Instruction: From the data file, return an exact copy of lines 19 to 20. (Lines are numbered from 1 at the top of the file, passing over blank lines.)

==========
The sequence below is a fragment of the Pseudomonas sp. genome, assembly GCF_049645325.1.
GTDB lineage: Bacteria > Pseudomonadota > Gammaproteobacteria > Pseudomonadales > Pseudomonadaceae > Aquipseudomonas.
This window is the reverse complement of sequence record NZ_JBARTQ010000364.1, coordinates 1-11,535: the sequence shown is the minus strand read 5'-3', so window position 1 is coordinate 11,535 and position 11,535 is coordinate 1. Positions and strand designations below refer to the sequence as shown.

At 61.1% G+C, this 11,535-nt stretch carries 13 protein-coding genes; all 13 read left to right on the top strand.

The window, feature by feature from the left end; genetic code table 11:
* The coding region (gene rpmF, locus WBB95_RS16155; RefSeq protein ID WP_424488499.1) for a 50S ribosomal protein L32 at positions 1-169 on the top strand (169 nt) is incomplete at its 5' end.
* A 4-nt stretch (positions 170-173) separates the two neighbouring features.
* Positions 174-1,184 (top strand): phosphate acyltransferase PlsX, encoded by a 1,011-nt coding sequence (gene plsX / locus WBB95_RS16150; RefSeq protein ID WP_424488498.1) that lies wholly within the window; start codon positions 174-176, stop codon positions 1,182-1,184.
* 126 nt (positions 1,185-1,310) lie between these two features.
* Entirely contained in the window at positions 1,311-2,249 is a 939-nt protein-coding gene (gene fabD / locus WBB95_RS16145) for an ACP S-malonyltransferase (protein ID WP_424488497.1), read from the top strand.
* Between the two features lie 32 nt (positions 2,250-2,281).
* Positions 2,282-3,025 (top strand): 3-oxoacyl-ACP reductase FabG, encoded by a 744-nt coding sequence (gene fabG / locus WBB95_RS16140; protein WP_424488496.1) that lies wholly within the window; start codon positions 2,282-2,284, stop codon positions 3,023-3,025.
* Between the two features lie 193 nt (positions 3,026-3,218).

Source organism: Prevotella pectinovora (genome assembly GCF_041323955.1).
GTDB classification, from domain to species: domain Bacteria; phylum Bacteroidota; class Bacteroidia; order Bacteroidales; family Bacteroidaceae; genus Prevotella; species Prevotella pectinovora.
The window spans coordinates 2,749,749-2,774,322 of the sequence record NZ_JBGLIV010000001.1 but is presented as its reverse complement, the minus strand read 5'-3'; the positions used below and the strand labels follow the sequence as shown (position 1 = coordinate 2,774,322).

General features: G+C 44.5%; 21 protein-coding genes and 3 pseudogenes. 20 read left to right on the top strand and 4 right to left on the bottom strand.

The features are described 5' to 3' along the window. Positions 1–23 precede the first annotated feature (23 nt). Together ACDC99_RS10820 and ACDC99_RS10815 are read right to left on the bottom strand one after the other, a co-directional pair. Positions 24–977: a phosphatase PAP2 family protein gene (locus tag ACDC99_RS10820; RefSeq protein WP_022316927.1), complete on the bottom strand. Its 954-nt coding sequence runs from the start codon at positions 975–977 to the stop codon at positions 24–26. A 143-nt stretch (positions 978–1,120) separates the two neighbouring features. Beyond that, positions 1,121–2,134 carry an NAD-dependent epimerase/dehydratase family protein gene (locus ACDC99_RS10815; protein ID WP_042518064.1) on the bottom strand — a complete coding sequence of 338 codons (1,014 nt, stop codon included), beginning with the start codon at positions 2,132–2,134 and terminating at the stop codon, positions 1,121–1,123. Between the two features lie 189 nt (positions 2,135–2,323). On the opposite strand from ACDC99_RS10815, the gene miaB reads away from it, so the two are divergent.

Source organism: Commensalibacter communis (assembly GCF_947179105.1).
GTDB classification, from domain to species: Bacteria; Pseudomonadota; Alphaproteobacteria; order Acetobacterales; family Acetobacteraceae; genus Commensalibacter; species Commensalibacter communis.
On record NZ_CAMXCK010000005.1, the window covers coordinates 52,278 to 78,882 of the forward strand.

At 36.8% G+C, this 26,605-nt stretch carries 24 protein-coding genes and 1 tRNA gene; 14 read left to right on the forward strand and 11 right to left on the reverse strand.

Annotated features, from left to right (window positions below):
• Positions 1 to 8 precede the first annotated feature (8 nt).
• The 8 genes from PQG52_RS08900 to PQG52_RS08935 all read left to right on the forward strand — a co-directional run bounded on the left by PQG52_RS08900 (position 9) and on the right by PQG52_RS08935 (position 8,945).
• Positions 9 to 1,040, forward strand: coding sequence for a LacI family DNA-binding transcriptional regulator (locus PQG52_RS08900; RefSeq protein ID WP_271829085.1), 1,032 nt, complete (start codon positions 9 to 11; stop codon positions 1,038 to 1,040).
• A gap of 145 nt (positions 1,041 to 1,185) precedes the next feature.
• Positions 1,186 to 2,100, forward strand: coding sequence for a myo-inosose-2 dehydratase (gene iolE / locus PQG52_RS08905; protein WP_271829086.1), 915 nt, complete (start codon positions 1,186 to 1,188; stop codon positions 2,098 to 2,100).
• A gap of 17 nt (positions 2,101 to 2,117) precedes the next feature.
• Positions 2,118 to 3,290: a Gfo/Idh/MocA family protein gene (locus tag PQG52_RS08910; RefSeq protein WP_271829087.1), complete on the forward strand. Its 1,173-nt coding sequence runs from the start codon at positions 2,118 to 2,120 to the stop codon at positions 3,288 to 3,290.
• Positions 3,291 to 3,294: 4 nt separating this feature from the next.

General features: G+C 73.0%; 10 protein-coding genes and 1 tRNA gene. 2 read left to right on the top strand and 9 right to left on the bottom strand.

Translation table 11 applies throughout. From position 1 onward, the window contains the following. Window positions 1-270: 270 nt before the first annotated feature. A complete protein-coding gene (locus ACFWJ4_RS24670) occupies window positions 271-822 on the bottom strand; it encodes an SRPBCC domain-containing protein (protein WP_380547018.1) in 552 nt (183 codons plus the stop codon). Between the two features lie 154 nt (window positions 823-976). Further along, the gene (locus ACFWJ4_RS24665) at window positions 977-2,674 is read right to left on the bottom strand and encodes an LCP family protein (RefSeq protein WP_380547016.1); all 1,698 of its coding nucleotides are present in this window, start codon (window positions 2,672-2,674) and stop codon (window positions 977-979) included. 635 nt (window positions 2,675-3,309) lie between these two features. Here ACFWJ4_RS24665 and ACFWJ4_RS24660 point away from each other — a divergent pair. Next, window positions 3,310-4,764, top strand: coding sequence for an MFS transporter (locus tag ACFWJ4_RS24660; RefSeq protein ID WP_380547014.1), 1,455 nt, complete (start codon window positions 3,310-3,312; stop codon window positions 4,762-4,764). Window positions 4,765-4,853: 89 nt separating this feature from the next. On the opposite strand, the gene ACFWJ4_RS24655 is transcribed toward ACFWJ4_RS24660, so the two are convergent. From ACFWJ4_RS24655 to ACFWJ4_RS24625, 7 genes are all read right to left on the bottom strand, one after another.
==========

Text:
Source organism: Commensalibacter communis (assembly GCF_947179105.1).
GTDB classification, from domain to species: Bacteria; Pseudomonadota; Alphaproteobacteria; order Acetobacterales; family Acetobacteraceae; genus Commensalibacter; species Commensalibacter communis.